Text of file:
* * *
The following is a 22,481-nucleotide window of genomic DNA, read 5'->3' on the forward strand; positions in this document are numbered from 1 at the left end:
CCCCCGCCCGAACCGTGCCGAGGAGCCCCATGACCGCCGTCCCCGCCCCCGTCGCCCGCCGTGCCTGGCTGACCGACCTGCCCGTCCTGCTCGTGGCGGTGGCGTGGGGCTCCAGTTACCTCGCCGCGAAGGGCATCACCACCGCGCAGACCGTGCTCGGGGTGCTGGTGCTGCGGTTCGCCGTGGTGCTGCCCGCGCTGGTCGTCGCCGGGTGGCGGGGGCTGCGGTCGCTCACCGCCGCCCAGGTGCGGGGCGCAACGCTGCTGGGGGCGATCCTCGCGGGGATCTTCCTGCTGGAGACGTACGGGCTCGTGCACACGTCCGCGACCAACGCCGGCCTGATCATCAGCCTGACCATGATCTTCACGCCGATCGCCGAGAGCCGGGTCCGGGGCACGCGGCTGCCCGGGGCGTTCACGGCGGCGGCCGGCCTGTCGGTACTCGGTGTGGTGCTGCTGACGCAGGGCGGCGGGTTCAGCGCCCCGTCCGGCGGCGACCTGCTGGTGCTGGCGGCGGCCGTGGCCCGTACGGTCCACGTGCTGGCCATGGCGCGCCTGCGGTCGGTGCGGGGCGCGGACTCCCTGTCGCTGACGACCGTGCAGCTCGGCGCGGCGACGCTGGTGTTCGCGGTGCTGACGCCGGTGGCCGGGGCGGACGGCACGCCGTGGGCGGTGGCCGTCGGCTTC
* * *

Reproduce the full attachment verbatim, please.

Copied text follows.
The following is a 22,481-nucleotide window of genomic DNA, read 5'->3' on the forward strand; positions in this document are numbered from 1 at the left end:
CCCCCGCCCGAACCGTGCCGAGGAGCCCCATGACCGCCGTCCCCGCCCCCGTCGCCCGCCGTGCCTGGCTGACCGACCTGCCCGTCCTGCTCGTGGCGGTGGCGTGGGGCTCCAGTTACCTCGCCGCGAAGGGCATCACCACCGCGCAGACCGTGCTCGGGGTGCTGGTGCTGCGGTTCGCCGTGGTGCTGCCCGCGCTGGTCGTCGCCGGGTGGCGGGGGCTGCGGTCGCTCACCGCCGCCCAGGTGCGGGGCGCAACGCTGCTGGGGGCGATCCTCGCGGGGATCTTCCTGCTGGAGACGTACGGGCTCGTGCACACGTCCGCGACCAACGCCGGCCTGATCATCAGCCTGACCATGATCTTCACGCCGATCGCCGAGAGCCGGGTCCGGGGCACGCGGCTGCCCGGGGCGTTCACGGCGGCGGCCGGCCTGTCGGTACTCGGTGTGGTGCTGCTGACGCAGGGCGGCGGGTTCAGCGCCCCGTCCGGCGGCGACCTGCTGGTGCTGGCGGCGGCCGTGGCCCGTACGGTCCACGTGCTGGCCATGGCGCGCCTGCGGTCGGTGCGGGGCGCGGACTCCCTGTCGCTGACGACCGTGCAGCTCGGCGCGGCGACGCTGGTGTTCGCGGTGCTGACGCCGGTGGCCGGGGCGGACGGCACGCCGTGGGCGGTGGCCGTCGGCTTC